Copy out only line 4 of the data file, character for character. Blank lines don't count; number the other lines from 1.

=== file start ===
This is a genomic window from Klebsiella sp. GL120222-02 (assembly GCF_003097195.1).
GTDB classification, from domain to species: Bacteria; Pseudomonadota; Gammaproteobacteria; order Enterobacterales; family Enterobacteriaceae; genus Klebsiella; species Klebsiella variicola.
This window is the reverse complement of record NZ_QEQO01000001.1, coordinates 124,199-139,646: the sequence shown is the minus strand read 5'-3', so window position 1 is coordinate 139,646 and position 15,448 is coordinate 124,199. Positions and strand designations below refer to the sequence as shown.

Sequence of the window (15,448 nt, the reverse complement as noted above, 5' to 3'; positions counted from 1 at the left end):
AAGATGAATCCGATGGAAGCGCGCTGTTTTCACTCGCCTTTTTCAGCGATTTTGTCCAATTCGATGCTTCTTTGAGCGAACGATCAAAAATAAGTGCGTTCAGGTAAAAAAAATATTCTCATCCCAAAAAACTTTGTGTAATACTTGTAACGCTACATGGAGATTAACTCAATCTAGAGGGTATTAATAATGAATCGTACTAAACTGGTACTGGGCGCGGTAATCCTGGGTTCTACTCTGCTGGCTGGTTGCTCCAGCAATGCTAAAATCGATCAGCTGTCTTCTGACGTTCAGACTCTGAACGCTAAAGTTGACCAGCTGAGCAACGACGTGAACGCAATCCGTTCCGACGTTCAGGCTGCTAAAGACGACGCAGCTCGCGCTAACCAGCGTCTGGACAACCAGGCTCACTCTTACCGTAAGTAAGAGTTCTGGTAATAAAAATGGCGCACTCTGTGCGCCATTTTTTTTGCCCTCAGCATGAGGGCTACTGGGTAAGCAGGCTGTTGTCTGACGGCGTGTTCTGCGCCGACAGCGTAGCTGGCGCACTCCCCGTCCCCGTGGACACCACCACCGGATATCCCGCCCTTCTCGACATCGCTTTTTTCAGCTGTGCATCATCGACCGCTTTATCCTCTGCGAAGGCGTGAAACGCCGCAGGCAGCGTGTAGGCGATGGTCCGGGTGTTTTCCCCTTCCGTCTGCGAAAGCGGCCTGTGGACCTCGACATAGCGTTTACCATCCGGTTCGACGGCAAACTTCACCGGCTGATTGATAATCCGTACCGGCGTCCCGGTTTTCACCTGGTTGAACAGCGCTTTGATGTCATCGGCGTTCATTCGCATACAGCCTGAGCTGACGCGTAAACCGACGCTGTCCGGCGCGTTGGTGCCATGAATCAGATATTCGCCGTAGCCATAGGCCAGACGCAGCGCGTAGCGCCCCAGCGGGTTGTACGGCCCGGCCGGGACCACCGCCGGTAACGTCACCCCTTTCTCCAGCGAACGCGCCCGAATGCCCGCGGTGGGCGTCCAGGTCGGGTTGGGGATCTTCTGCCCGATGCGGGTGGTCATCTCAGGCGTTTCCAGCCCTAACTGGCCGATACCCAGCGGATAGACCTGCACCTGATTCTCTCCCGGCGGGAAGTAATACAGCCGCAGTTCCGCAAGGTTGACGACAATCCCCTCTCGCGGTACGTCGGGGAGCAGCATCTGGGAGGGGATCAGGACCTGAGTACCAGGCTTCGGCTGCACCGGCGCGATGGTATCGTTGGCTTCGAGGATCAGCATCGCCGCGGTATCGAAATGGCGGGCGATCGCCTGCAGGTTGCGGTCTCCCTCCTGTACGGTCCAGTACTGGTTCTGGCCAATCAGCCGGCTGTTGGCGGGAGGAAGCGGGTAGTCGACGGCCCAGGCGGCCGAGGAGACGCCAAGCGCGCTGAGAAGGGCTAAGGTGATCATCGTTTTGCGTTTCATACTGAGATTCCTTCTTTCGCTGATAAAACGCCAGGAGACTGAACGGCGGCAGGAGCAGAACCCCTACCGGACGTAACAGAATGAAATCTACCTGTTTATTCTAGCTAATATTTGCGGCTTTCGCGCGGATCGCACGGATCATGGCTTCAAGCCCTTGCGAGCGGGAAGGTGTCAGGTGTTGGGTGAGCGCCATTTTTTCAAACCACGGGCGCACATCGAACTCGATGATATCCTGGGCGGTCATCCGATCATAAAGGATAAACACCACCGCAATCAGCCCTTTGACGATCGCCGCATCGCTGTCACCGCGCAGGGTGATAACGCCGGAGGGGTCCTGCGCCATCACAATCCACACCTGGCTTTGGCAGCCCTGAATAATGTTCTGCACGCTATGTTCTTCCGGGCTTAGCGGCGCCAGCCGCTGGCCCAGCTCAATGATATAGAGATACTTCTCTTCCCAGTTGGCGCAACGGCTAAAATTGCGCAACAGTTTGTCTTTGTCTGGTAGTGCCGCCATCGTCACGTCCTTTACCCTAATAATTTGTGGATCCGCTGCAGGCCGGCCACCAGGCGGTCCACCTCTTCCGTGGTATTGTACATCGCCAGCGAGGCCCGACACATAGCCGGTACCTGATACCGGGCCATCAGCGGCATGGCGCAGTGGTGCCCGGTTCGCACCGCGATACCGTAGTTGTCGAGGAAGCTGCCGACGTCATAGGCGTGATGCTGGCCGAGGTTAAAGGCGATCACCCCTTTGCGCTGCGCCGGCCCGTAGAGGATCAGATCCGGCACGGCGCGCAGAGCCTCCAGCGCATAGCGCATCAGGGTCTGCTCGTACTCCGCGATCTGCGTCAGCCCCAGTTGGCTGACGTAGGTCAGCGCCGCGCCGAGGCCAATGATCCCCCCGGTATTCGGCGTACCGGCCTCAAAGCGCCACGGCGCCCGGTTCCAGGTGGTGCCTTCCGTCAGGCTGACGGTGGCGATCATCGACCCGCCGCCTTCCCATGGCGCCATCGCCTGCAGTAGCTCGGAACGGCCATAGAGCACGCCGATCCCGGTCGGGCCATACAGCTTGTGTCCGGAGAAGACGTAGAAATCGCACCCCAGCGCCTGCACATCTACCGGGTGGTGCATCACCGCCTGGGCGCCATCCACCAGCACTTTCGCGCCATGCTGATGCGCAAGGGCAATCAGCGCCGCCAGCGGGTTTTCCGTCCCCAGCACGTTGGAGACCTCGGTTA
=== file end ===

Sequence of the window (15,448 nt, the reverse complement as noted above, 5' to 3'; positions counted from 1 at the left end):